Page added on January 14, 2013
Private broadcaster Raajje TV has aired leaked security camera footage showing a group of men vandalising pre-Islamic artifacts in the national museum on February 7, 2012.
Around 35 exhibits were destroyed when half a dozen men stormed into the museum amid the political chaos of February 7, after former President Mohamed Nasheed resigned under controversial circumstances during a police and army mutiny.
The footage shows a group of men entering the museum, knocking over glass cases and smashing Buddhist-era statues.
Local daily Haveeru reported today that it had learned the men were “religious extremists” who belonged to a local group.
In May 2012, police forwarded cases against four suspects involved in the vandalism to the Prosecutor General’s Office (PGO). Police at the time declined to reveal any information regarding the identity of the four suspects.
Officials at the PGO were unable to confirm today if the cases had been filed at the Criminal Court.
According to museum director Ali Waheed, the vandals destroyed “99 percent” of the evidence of the Maldives’ pre-Islamic history prior to the 12th century, including a 1.5-foot-wide representation of the Buddha’s head – one of the most historically significant pieces at the museum.
An official at the museum told Minivan News following the incident that the group “deliberately targeted the Buddhist relics and ruins of monasteries exhibited in the pre-Islamic collection, destroying most items beyond repair.”
“This is not like a glass we use at home that can be replaced by buying a new one from a shop. These are originals from our ancestors’ time. These cannot be replaced ever again,” the official said.
In September 2012, the United States government donated US$ 20,000 (MVR 308,400) to help restore and repair the damaged artifacts.
The vandalism was reminiscent of the Taliban’s demolition of the great carved Buddhas of Bamiyan in Afghanistan in early 2001 and raised fears that extremists were gaining ground in the Maldives, the New York Times reported in February.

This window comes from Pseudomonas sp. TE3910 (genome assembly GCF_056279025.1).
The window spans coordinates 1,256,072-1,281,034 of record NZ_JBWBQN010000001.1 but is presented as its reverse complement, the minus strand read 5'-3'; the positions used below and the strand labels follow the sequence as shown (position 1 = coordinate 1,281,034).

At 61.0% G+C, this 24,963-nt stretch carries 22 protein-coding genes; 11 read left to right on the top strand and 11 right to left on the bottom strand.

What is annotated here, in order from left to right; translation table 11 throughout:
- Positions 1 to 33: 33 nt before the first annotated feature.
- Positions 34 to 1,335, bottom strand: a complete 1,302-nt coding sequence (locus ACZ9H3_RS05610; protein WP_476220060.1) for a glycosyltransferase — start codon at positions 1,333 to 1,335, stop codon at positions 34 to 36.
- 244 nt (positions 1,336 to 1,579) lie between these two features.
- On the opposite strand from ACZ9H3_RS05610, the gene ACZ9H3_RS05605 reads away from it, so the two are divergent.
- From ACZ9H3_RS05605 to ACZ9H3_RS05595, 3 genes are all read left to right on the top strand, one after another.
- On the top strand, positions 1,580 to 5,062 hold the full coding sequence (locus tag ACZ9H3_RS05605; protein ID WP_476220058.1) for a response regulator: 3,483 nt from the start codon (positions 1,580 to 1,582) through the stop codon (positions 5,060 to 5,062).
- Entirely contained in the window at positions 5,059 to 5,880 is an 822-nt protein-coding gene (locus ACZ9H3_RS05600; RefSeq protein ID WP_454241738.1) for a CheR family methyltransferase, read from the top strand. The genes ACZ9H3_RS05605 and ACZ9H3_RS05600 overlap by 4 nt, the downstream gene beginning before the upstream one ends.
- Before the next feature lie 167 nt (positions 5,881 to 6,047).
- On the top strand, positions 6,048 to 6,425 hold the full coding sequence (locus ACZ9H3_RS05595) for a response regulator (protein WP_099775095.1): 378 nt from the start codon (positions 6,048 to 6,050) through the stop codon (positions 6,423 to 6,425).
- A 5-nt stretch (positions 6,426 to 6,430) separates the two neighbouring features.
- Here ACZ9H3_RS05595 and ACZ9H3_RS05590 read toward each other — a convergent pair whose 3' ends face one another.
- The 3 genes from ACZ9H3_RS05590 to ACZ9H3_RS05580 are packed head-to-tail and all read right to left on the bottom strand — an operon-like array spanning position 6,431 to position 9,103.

AFP meanwhile reported former President Nasheed as saying that the vandals included Islamist hardliners who had attacked the museum because they believed some of the statues inside were “idolatrous”.
In the weeks leading up to the transfer of presidential power on February 7, former President Nasheed’s administration was accused by a coalition of religious NGOs and opposition parties of weakening Islam in the Maldives under the influence of “Jews and Christian priests.”
On December 23, 2011, the opposition alliance held a massive rally in the capital Male’ to “defend Islam” from Nasheed’s allegedly liberal policies and securalisation agenda.
In November 2011, monuments gifted by the South Asian countries to the Maldives ahead of the 17th summit of South Asian Association of Regional Cooperation (SAARC), hosted in Addu City, were denounced as idolatrous and vandalised.
Removal of the contentious monuments was one of the five demands of the December 23 coalition, who also demanded that the government prohibit Israeli airlines from operating in the Maldives, shut down brothels doubling as massage parlours, reverse policies to allow sale of alcohol in city hotels and condemn United Nations Human Rights Commissioner Navi Pillay for her suggestion that flogging be abolished as a punishment for extra-marital sex.
After coming to power, the ruling coalition withdrew the demands in the People’s Majlis.